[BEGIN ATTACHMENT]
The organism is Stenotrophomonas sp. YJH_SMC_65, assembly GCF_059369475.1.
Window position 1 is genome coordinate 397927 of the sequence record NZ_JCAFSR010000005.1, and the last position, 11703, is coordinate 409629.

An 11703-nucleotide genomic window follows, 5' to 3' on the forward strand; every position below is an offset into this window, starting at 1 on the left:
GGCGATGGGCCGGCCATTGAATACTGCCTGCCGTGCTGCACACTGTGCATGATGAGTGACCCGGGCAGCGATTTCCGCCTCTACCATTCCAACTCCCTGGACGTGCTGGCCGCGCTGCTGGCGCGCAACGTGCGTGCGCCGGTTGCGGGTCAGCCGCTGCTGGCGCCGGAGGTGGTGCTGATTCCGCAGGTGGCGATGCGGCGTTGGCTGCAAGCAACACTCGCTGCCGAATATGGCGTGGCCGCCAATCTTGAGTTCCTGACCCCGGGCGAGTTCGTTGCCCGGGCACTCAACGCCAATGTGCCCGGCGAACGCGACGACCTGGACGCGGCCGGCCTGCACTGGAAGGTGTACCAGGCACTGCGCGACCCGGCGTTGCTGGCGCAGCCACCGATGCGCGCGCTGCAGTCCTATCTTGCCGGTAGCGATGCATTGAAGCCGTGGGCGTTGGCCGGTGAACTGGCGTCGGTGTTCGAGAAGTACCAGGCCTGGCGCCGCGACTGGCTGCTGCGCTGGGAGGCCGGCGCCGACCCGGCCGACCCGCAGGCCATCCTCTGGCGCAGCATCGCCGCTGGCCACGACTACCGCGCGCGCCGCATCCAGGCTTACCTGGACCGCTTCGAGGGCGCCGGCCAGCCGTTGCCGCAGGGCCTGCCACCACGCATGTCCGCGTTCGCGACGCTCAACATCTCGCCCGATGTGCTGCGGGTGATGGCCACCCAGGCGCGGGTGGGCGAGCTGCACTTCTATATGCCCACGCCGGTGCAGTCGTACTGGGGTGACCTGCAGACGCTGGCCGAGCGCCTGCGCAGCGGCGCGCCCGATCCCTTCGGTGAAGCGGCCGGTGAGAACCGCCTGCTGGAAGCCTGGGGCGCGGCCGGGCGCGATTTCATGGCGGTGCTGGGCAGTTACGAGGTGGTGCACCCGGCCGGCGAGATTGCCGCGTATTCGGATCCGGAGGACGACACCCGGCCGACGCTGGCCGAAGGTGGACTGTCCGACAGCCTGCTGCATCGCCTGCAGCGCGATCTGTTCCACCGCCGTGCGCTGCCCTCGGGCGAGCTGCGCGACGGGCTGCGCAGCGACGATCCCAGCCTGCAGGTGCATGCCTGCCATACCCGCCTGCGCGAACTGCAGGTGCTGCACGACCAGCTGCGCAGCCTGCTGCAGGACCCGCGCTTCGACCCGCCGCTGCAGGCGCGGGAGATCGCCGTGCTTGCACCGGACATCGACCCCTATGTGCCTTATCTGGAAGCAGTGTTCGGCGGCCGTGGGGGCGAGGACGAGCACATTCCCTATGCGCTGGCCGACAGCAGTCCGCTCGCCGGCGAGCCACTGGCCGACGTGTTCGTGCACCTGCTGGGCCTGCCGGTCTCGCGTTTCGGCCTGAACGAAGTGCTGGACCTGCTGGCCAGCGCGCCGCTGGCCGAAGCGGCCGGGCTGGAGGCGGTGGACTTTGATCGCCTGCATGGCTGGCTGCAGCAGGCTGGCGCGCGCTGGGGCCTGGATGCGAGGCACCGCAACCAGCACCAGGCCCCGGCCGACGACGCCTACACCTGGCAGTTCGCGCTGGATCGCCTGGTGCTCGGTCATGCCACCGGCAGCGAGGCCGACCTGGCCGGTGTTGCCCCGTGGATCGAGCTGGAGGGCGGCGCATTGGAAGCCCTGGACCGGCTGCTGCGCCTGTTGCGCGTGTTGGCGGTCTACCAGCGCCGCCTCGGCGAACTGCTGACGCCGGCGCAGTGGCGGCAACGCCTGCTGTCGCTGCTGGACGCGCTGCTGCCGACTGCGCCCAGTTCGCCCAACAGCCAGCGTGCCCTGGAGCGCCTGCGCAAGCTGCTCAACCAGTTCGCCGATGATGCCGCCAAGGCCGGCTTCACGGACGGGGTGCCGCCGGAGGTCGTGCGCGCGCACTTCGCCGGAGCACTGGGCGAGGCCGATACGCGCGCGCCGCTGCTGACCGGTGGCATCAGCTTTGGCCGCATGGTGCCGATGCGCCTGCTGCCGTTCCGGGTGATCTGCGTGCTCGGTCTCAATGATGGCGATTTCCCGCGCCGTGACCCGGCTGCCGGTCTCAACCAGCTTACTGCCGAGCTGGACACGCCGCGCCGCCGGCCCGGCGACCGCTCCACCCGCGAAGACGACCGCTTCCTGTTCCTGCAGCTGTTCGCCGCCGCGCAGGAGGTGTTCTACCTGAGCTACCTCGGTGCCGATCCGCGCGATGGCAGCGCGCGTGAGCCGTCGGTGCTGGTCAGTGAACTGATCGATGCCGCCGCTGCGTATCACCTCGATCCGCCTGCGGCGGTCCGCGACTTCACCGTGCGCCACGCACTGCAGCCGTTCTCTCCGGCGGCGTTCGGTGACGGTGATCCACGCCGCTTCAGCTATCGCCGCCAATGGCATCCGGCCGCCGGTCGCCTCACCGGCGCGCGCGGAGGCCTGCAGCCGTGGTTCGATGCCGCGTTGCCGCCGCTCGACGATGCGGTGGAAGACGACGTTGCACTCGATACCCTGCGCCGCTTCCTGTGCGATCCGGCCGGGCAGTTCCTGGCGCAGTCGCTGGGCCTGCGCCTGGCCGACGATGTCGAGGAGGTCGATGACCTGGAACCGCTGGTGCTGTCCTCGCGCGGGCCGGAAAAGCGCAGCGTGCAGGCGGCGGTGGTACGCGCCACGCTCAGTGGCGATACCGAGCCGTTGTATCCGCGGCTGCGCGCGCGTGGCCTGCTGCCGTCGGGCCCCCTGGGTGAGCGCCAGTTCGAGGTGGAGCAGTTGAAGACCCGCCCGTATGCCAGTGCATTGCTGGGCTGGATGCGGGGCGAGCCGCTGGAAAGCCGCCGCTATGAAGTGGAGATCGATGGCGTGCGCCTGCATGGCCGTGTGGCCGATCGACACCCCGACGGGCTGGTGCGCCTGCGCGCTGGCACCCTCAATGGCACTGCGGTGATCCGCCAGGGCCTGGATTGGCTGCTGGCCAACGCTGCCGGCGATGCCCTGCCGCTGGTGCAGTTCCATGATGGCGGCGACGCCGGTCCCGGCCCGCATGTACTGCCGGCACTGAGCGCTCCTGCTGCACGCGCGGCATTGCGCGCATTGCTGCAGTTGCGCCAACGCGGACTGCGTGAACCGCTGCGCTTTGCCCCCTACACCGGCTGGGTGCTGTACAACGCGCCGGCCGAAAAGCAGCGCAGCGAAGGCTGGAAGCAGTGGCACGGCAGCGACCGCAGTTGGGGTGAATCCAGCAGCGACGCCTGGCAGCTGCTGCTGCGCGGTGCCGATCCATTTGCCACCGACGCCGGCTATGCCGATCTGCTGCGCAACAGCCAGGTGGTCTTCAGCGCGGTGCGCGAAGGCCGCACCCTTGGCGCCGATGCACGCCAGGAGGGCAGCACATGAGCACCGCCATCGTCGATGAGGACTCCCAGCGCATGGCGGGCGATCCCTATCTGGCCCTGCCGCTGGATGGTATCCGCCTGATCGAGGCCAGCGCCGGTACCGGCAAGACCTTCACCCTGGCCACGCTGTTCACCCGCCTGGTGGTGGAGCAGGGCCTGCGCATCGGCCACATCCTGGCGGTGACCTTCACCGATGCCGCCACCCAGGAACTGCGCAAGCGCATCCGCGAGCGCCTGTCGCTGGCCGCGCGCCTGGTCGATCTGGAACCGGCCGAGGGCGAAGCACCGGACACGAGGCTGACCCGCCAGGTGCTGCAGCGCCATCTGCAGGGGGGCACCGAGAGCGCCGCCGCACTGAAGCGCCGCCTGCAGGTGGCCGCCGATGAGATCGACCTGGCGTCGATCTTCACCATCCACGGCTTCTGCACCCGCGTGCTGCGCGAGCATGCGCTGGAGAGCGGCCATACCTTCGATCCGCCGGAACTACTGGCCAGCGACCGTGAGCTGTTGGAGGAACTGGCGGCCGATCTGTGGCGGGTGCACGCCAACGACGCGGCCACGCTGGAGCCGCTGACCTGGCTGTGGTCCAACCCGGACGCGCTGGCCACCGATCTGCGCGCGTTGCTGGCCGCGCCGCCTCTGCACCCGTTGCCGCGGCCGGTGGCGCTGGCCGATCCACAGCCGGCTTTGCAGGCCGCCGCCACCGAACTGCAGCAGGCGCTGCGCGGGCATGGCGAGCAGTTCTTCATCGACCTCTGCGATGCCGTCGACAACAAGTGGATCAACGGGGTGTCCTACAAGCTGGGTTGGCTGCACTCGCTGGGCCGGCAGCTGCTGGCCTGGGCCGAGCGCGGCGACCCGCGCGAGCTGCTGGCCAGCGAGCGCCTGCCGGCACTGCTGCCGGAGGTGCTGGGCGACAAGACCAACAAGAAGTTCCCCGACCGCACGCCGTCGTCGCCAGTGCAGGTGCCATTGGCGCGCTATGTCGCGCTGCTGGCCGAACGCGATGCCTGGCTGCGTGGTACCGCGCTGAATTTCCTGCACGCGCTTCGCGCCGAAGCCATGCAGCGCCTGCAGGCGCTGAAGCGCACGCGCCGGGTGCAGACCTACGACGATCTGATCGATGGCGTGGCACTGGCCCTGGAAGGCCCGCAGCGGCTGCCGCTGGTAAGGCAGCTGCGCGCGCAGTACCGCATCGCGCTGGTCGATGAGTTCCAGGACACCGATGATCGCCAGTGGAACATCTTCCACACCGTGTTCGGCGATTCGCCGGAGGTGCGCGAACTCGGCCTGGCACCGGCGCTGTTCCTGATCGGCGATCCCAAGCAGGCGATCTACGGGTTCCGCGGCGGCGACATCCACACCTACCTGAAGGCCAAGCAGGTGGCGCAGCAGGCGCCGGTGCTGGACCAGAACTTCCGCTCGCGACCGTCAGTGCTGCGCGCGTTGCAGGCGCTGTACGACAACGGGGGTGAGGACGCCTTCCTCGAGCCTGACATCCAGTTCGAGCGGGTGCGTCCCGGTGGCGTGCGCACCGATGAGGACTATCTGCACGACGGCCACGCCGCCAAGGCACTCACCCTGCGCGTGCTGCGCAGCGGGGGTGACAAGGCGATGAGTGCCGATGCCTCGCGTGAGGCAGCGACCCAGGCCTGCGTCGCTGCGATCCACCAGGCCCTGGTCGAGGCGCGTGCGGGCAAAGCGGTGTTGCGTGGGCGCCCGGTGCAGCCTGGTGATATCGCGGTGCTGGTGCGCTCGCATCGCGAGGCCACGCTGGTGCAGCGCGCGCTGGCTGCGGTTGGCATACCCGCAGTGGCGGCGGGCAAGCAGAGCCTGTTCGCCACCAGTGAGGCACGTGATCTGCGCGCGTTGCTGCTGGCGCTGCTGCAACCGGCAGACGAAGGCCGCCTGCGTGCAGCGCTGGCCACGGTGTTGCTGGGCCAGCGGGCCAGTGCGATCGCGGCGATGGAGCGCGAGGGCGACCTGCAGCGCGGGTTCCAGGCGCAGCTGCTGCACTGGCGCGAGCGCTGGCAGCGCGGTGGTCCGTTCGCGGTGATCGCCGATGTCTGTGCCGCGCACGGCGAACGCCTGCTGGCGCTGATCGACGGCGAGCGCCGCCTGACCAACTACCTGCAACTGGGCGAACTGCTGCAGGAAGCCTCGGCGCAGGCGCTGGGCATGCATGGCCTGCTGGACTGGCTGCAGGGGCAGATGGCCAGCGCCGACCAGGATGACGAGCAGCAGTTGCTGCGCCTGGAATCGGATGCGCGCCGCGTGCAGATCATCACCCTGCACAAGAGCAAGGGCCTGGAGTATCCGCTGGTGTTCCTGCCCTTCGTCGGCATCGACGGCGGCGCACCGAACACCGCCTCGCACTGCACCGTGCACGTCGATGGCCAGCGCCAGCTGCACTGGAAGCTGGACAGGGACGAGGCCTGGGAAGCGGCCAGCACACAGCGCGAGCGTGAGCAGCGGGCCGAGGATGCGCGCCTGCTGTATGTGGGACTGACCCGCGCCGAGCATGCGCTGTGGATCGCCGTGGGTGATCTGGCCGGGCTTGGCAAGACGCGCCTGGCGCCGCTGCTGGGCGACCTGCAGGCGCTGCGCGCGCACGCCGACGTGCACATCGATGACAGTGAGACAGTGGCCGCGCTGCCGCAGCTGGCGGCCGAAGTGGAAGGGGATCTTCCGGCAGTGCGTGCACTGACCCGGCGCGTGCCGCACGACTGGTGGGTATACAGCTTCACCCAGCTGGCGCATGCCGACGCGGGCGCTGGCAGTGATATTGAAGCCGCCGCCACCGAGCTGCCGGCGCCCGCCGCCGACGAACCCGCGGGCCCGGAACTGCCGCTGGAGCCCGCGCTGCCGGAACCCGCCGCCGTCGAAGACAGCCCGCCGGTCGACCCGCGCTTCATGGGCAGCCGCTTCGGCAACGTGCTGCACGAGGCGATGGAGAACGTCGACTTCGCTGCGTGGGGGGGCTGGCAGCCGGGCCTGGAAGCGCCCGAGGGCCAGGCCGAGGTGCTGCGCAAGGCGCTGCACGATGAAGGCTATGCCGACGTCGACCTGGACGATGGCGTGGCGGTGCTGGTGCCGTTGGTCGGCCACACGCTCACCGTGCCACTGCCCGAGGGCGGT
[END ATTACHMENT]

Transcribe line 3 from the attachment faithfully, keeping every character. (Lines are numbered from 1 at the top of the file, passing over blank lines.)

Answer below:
An 11703-nucleotide genomic window follows, 5' to 3' on the forward strand; every position below is an offset into this window, starting at 1 on the left: